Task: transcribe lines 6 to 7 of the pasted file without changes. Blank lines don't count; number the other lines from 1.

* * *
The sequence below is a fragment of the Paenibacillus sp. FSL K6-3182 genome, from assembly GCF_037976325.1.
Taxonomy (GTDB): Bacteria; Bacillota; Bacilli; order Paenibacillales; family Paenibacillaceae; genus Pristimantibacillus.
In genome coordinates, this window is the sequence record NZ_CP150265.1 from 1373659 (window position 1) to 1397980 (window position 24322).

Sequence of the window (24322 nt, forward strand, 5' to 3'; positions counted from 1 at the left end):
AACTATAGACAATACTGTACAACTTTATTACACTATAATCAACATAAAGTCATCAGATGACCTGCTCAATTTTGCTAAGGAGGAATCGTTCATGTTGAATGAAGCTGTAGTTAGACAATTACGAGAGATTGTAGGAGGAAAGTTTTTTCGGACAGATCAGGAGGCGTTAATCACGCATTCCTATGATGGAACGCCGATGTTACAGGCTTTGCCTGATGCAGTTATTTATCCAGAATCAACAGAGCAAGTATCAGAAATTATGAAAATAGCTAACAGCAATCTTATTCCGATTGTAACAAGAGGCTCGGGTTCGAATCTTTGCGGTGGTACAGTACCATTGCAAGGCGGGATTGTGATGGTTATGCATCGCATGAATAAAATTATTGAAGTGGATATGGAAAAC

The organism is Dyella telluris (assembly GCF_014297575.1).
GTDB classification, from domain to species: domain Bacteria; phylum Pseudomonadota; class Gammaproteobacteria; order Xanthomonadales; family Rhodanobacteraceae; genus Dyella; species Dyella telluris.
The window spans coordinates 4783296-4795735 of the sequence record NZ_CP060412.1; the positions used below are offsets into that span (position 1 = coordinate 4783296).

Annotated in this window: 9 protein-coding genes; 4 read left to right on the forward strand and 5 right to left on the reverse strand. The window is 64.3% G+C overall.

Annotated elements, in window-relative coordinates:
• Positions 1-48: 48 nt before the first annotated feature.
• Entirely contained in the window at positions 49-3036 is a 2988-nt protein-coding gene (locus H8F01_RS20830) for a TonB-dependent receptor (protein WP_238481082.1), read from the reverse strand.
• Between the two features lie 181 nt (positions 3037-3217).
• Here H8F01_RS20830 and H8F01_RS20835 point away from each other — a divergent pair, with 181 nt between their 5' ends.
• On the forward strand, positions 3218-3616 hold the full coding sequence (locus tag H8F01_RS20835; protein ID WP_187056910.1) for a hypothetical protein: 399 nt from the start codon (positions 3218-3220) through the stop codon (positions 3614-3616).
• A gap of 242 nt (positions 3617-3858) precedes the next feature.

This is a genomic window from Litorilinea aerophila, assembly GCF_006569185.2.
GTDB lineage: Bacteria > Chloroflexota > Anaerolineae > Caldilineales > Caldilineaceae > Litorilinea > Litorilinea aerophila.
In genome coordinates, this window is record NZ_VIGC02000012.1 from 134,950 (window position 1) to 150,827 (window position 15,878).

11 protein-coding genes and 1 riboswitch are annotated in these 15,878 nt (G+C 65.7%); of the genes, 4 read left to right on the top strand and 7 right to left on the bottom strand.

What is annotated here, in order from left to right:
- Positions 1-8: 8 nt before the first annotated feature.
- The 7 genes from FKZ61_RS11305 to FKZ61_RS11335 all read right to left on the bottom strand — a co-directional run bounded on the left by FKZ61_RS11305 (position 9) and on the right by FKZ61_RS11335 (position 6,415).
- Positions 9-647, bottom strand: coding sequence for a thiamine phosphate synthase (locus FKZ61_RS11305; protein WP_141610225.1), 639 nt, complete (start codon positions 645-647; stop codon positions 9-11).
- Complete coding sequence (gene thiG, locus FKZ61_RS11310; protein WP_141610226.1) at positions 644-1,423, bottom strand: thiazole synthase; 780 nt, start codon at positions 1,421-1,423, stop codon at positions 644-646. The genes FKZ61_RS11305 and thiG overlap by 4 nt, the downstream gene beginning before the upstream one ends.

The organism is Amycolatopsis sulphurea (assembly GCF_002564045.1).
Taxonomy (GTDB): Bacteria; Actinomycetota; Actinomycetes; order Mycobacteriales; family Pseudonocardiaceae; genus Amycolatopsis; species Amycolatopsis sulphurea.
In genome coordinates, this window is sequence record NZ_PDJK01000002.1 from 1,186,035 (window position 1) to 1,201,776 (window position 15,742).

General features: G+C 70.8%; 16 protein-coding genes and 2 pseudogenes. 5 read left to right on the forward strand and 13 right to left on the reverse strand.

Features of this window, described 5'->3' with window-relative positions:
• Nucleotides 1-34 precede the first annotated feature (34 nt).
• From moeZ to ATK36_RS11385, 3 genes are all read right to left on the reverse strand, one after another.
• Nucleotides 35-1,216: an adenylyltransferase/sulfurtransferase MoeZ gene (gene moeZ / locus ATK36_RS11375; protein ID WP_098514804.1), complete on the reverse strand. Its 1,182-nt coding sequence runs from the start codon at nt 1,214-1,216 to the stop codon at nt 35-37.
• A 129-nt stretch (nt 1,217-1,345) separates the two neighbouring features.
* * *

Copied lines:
The organism is Dyella telluris (assembly GCF_014297575.1).
GTDB classification, from domain to species: domain Bacteria; phylum Pseudomonadota; class Gammaproteobacteria; order Xanthomonadales; family Rhodanobacteraceae; genus Dyella; species Dyella telluris.